BATON ROUGE, La. (AP) — Newly hired LSU coach Brian Kelly can accept if his legacy at storied Notre Dame is tarnished by the sudden and unceremonious way in which he walked away from the Fighting Irish.
“Legacies are not what I spend time thinking about,” Kelly said during his formal introduction at LSU on Wednesday. “I came down here because I wanted to be with the best.
“You’re looked at in terms of championships here. And I want that,” Kelly continued. “I want to be under the bright lights. I want to be on the Broadway stage. That’s what my passion is. So, yeah, that’s part of the draw. There’s no doubt about that.”
Kelly said he had no notion of leaving Notre Dame heading into the season and believes he could have finished his career there.
Indeed, Kelly had only good things to say about Notre Dame and the players there that he left behind when he decided to become the first coach to voluntarily leave the Fighting Irish for another job since The AP Poll was launched in 1936.
Kelly left a team that went 11-1 this season and which would have a good chance to get into the four-team College Football Playoff for third time in four years if Alabama and Cincinnati lose their respective conference title games this weekend.
“I can’t say enough about my 12 years at Notre Dame,” Kelly said. “Those young men I love dearly and it made for a difficult decision. But when I was able to look at it and the opportunity here … I believe I can make a significant difference here and you want to be able to make a difference.”
Kelly was 113-40 as a head coach at Notre Dame, including a current run of five straight double-digit victory seasons. His overall coaching record is 166-62 over 18 seasons in major college football. He also won Division II national titles twice at Grand Valley State.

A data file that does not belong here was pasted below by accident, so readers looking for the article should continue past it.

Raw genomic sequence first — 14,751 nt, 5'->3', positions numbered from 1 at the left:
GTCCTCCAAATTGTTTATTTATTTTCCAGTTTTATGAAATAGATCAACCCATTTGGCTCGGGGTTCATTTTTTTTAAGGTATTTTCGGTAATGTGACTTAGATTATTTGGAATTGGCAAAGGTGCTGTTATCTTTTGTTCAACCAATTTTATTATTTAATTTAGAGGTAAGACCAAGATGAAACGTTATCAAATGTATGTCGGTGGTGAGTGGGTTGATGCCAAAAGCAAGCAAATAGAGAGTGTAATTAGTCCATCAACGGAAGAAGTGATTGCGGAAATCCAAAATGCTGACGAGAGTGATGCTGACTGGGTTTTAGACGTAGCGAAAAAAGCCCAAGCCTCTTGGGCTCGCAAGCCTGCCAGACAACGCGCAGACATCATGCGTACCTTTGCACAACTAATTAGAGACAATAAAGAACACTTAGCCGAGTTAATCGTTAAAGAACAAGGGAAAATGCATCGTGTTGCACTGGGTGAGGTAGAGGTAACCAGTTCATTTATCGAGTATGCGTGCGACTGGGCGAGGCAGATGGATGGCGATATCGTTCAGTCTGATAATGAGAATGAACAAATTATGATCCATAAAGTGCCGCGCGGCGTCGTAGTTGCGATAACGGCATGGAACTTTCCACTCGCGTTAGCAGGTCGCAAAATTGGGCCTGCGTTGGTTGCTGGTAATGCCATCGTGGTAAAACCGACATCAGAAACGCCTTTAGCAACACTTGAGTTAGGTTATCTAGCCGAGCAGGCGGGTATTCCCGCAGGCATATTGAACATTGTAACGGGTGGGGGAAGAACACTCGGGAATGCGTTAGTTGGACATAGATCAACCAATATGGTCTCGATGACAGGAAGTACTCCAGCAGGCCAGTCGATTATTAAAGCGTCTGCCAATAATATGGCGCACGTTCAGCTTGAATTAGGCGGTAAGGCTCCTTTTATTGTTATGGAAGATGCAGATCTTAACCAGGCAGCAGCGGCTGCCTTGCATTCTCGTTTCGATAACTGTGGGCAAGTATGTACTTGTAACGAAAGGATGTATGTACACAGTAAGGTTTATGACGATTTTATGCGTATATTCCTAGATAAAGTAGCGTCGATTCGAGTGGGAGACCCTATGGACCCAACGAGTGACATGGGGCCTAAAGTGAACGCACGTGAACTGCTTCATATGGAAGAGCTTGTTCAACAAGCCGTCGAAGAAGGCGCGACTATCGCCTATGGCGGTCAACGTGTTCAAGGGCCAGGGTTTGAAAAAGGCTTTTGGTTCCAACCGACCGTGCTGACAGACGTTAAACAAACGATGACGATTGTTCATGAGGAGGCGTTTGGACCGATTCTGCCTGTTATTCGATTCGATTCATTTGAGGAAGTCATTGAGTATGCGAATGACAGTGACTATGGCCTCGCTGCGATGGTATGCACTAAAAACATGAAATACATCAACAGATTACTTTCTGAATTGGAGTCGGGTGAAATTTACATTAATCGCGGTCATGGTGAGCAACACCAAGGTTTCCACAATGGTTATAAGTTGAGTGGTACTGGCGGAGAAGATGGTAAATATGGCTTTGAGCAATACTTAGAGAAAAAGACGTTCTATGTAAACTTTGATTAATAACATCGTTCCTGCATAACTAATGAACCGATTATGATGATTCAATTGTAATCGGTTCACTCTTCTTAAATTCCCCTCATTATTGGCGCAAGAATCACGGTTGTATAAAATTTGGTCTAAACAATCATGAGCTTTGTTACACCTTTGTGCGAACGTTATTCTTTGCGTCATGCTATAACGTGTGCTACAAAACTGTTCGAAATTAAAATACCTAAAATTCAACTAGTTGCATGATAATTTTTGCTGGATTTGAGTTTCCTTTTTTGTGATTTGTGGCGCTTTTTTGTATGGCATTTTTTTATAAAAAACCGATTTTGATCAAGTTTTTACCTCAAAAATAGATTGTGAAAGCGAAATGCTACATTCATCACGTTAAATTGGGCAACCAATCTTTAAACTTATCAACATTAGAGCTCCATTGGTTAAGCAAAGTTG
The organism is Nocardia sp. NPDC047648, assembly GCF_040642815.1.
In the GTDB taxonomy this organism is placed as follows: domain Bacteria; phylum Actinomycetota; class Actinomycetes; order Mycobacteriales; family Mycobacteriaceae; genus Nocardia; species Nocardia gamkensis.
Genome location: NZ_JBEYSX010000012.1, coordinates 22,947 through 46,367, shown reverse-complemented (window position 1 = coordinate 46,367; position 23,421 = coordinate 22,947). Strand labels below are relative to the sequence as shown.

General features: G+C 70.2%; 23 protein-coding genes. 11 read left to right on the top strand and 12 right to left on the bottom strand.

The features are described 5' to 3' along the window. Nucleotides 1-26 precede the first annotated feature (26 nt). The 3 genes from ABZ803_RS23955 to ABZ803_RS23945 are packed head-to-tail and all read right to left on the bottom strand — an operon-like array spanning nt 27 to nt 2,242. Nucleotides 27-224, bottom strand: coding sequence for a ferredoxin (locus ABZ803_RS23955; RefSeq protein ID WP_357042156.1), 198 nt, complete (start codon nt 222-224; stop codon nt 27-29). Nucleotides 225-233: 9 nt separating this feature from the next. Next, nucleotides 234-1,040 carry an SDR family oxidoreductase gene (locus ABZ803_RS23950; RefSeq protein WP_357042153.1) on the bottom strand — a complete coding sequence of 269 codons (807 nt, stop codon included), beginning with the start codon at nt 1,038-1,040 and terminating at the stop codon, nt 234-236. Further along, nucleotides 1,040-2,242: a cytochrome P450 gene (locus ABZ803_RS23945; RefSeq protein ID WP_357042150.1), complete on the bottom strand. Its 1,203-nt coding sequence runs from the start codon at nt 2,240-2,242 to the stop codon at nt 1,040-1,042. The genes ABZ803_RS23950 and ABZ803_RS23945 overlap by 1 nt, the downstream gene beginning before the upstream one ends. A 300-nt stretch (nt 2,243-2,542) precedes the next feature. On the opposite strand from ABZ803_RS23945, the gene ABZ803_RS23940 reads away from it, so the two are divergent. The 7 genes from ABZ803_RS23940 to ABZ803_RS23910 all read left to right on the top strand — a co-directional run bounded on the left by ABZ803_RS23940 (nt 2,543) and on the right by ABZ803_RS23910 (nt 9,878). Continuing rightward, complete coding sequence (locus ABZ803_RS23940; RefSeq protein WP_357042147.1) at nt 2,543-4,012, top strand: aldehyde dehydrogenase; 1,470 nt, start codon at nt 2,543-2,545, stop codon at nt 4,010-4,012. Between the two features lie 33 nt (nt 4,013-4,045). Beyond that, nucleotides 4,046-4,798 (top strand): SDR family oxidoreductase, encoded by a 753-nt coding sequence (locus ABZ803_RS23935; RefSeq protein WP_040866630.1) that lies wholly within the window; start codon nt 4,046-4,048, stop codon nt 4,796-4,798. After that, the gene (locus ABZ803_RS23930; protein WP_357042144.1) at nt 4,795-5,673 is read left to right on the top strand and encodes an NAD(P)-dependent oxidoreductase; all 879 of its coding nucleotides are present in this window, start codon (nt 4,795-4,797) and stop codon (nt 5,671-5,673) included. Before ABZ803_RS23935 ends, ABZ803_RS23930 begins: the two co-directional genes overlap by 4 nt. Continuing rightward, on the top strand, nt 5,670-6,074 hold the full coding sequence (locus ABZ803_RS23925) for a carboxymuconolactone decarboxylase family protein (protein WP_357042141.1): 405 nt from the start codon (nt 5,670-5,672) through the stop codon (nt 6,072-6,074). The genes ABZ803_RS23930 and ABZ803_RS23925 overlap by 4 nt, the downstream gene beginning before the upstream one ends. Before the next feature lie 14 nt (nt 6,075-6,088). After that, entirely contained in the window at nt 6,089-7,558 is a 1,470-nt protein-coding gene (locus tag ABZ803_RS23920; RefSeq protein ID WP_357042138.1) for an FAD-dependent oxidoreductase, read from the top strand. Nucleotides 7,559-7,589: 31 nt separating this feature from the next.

When LSU athletic director Scott Woodward introduced Kelly inside a theater-style meeting room under the north stands in Tiger Stadium, he highlighted Kelly’s record of sustained success at every stop and proclaimed him “the most accomplished and successful football coach this program has ever hired.”
“Success follows him every where he goes,” said Woodward, who lured Kelly with a 10-year contract offer worth $95 million plus incentives.
Kelly declined to discuss any plans to regarding the assistant coaches who’ve remained at LSU since Ed Orgeron stepped down following the Tigers’ regular-season-ending victory over Texas A&M. At 6-6, LSU is expected to get a bowl game, and Kelly said he wasn’t yet sure whether he’d ask to coach in it. He also didn’t discuss whether he’d ask assistants at Notre Dame to follow him to Baton Rouge.
As for recruiting, Kelly said his priority is trying to retain players who’ve committed to play for LSU before he worries about whether anyone he recruited to Notre Dame might be interested in playing in Death Valley instead.
“Let’s take care of our base,” Kelly said.
While Kelly has never coached in the South, he’s had some recruiting success in the region while at Notre Dame, including in Louisiana. Current Notre Dame freshman running back Logan Diggs is from the New Orleans area, for example.
But Kelly noted, “You have to work really hard to get someone to leave the state of Louisiana, so that bodes really well for us.”
Kelly said the alignment of Woodward and LSU President William Tate’s vision for the football program, the resources LSU dedicates to football, and the quality of the facilities all made taking over the Tigers attractive to him even if they didn’t play in the SEC. But the fact that LSU also is a historical power in what has been the most successful conference in college football for most of the past two decades made it even more attractive.
“The SEC, we know about its prowess,” Kelly said. “The SEC has obviously an ability to continuously turn out great football teams based upon a commitment from the university, great recruiting, great coaches … and they’ve earned it by what they’ve done on the field. So, everything they’ve gotten, they’ve deserved.”
Now Kelly gets to coach annually against the likes of Alabama’s Nick Saban, Texas A&M’s Jimbo Fisher and Mississippi’s Lane Kiffin in the SEC’s West Division. So if Kelly wins at LSU, he’ll have earned it.
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